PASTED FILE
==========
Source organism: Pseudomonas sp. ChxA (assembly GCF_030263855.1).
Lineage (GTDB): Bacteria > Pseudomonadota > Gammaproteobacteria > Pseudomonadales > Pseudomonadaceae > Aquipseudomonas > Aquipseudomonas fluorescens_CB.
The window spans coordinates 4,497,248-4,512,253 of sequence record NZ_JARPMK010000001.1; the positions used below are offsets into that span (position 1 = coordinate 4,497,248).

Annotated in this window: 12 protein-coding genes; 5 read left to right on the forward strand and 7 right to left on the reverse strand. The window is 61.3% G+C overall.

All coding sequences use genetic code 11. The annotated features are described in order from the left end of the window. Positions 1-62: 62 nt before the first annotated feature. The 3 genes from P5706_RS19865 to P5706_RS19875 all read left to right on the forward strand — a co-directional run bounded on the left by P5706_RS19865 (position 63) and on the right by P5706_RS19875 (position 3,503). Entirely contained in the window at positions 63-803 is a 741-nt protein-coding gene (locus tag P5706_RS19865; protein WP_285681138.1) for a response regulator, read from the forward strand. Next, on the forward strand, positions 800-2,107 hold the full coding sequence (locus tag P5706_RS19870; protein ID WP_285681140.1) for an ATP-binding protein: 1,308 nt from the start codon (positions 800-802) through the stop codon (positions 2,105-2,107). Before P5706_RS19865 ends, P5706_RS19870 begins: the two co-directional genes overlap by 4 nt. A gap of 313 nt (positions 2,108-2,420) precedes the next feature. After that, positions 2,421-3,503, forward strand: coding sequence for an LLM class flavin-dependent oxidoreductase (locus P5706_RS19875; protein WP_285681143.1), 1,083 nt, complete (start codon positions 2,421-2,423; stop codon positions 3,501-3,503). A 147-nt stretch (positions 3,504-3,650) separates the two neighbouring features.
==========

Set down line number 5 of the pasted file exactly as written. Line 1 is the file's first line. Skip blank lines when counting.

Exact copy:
All coding sequences use genetic code 11. The annotated features are described in order from the left end of the window. Positions 1-62: 62 nt before the first annotated feature. The 3 genes from P5706_RS19865 to P5706_RS19875 all read left to right on the forward strand — a co-directional run bounded on the left by P5706_RS19865 (position 63) and on the right by P5706_RS19875 (position 3,503). Entirely contained in the window at positions 63-803 is a 741-nt protein-coding gene (locus tag P5706_RS19865; protein WP_285681138.1) for a response regulator, read from the forward strand. Next, on the forward strand, positions 800-2,107 hold the full coding sequence (locus tag P5706_RS19870; protein ID WP_285681140.1) for an ATP-binding protein: 1,308 nt from the start codon (positions 800-802) through the stop codon (positions 2,105-2,107). Before P5706_RS19865 ends, P5706_RS19870 begins: the two co-directional genes overlap by 4 nt. A gap of 313 nt (positions 2,108-2,420) precedes the next feature. After that, positions 2,421-3,503, forward strand: coding sequence for an LLM class flavin-dependent oxidoreductase (locus P5706_RS19875; protein WP_285681143.1), 1,083 nt, complete (start codon positions 2,421-2,423; stop codon positions 3,501-3,503). A 147-nt stretch (positions 3,504-3,650) separates the two neighbouring features.